How did budget dealing benefit Corbett?
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HARRISBURG -- On its face, the state budget framework announced last week looks like a significant victory for Republican lawmakers.
Though Gov. Tom Corbett indicated he was willing to raise state spending somewhat higher than the $27.14 billion offer he outlined in February, in the end he didn't meet Republican legislative leaders in the middle -- he agreed to the exact budget figure that passed the Senate.
That deal -- reached a few days earlier than Mr. Corbett's first budget last year -- put the governor in such a pleasant mood that he joked with reporters on the way to his final powwow with GOP leaders.
So what led the governor who cut nearly $1 billion last year to now restore half of that figure?
While negotiators continue to be guarded in the details of that framework as program amounts are finalized and rank-and-file members are briefed, it appears that a late-breaking revenue influx and a pair of administration policy priorities strengthened the legislative hands in those talks.
Mr. Corbett and administration officials had acknowledged for weeks that state revenues had been on the rise since his winter budget address.
However, the role that those figures would play remained unclear even in early June, with the governor not letting on how many of his proposed cuts were poised to be reversed.
In a June 7 interview with Harrisburg-based Radio PA, he described the $27.66 billion plan approved by the Senate the month prior as "too high" and "a ceiling."
"I have to say that we have seen some improvement in receipt of revenues, so I'm looking for some areas that I can put money back into the budget, but I don't believe I can go as high as the Senate and the House," Mr. Corbett told the interviewer.
Asked about that benchmark during Wednesday evening's brief budget announcement, the governor eventually pointed to increasing tax collections as influencing his stance. On Friday he had more to say.
"Things have looked a little better -- not a lot better -- but a little better for Pennsylvania," Mr. Corbett said at the Republican State Committee's summer meeting in Hershey.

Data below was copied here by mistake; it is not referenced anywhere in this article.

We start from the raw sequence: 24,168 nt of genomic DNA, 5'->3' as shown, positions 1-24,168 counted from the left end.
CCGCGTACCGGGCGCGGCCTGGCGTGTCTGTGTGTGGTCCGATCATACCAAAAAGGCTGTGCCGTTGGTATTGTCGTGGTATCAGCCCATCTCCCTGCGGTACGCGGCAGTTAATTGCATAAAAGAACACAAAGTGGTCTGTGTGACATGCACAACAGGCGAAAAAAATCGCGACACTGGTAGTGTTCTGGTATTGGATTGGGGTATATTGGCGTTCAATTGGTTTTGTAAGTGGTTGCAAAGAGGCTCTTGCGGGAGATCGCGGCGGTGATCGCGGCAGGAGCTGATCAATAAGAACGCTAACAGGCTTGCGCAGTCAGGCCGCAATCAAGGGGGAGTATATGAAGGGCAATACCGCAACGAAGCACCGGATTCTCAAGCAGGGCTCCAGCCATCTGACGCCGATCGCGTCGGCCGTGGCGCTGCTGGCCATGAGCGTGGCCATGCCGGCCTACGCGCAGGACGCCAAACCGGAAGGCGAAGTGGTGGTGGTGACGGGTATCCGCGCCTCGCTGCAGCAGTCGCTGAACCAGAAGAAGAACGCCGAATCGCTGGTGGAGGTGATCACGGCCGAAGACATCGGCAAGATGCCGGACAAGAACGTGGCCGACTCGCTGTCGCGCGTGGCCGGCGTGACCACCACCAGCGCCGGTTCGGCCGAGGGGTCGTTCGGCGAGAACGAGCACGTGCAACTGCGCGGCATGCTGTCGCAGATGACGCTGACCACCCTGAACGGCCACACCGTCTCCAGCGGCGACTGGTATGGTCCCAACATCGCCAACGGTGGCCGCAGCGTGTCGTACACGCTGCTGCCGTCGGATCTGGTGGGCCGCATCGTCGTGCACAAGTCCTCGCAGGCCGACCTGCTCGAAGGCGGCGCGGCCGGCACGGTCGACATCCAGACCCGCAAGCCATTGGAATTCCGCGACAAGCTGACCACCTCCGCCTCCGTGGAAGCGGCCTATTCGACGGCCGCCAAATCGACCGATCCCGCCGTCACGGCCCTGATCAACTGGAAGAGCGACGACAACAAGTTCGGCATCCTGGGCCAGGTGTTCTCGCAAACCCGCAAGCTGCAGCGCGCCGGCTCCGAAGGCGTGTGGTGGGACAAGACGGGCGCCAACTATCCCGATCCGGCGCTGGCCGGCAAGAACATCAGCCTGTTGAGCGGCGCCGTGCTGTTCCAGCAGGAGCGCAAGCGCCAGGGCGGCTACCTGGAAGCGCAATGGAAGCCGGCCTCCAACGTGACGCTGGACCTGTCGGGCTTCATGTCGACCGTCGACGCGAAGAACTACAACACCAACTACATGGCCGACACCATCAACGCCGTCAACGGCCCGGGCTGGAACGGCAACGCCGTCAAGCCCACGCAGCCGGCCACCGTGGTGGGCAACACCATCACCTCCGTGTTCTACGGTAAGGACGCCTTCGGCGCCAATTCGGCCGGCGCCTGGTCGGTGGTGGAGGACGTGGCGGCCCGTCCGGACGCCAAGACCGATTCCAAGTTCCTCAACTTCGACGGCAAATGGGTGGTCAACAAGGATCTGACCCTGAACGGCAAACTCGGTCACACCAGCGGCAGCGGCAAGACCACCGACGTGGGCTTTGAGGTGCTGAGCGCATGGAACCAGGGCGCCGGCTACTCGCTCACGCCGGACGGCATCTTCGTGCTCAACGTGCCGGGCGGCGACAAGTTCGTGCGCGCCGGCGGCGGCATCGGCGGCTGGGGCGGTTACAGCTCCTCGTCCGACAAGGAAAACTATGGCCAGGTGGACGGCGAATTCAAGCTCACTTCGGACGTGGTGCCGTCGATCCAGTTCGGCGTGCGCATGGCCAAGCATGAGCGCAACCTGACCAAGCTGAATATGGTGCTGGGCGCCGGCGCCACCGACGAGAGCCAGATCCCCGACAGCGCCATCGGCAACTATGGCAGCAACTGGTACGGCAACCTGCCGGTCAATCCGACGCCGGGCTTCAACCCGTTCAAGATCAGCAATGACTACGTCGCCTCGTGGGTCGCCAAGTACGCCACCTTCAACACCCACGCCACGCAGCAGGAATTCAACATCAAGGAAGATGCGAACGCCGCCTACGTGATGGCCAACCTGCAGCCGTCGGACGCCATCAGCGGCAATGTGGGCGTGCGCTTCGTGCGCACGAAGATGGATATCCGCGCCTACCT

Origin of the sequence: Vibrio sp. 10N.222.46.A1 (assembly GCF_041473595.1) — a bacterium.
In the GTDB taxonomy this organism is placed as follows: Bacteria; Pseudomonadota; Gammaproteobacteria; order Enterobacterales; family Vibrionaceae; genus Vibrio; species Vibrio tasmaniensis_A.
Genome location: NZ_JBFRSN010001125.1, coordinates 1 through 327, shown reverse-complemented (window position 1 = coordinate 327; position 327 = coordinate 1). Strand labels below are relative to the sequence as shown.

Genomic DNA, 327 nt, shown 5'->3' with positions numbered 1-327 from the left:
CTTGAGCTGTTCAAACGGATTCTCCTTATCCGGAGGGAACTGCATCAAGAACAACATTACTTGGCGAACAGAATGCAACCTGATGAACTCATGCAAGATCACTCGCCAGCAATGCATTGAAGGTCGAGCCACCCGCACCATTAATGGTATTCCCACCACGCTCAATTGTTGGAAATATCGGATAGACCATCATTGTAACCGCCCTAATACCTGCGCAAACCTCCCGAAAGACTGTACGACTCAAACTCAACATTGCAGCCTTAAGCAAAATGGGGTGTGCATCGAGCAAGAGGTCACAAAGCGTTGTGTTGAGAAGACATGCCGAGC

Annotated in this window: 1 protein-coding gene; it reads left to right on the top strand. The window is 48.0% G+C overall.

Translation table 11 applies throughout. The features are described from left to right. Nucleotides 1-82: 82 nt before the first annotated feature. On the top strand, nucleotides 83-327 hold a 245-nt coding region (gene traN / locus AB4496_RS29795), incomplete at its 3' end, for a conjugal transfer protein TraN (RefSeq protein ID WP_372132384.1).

"Revenues are much better than where we thought they would be at this time of year, and we think that they're going to get better. ... We're going to be able to put money back in over my projection and it's going to help people in many, many different parts of the commonwealth."
When Mr. Corbett proposed his budget in early February, state revenues for the current year were about $500 million below estimates. Since then, the state has collected more revenue than projected each month except May, putting it in position to be less than $300 million short when the new fiscal year begins July 1.
February's collections netted $15.6 million more than anticipated, another $94.7 million more rolled in during March, and April's statement showed the state received $98.9 million more than expected. That changed in May, when the commonwealth missed its target by $43.8 million.
As budget negotiators hit their final stretch, they got welcome news: Tax collections for June were expected to surpass estimates by $100 million.
That news was "a significant factor" in bringing the Corbett administration on board with the amount of spending supported by the Legislature, said Senate Appropriations chairman Jake Corman, R-Centre.
While the House has not yet approved a budget, Republican leaders in each chamber agreed on a compromise plan based on the Senate's spending figure.
That left a $500 million gap between the administration and GOP lawmakers, which the revenue uptick also helped shrink by allowing estimates for next year's tax collections to be increased.
As lawmakers gained evidence to support their interest in maintaining current funding for universities, school districts and social services, Mr. Corbett was drumming up support for creating a tax incentive to lure Shell Oil Co.'s ethane-processing "cracker" plant.
Though not revealing the final size of that tax credit, initially proposed for $66 million annually over 25 years, the governor did confirm Wednesday evening, after turning from the podium to confer with lawmakers, that the tax credit is part of the deal.
That incentive for Shell has been on the governor's to-do list for June since word of the proposal first leaked out earlier this month. Accompanying it were reforms to education and corrections that also appear headed for votes this week.
That's a longer policy list than his late-June request last year for a bill further limiting school property tax hikes, which lawmakers didn't approve until hours before the budget deadline.
"A lot of that stuff we are doing anyway," Mr. Corman said of the administration's legislative requests. "There aren't really any huge, heavy lifts we wouldn't have gotten done."
But having the revenue boost in June may have helped spark an environment for compromise, said G. Terry Madonna, a political scientist at Franklin & Marshall College in Lancaster. The governor could back away from some of the cuts that were sinking his poll numbers, and lawmakers in return could offer assurances on the pending legislation.
"It looks like everybody gets something that they want," Mr. Madonna said. "Now the question is, does he embrace the restorations and make them his own?"
Lawmakers will return to Harrisburg on Monday, where they're expected to receive a breakdown of program funding and begin the dozens of votes needed to wrap up the budget process by Saturday's deadline.
First Published June 24, 2012 12:00 am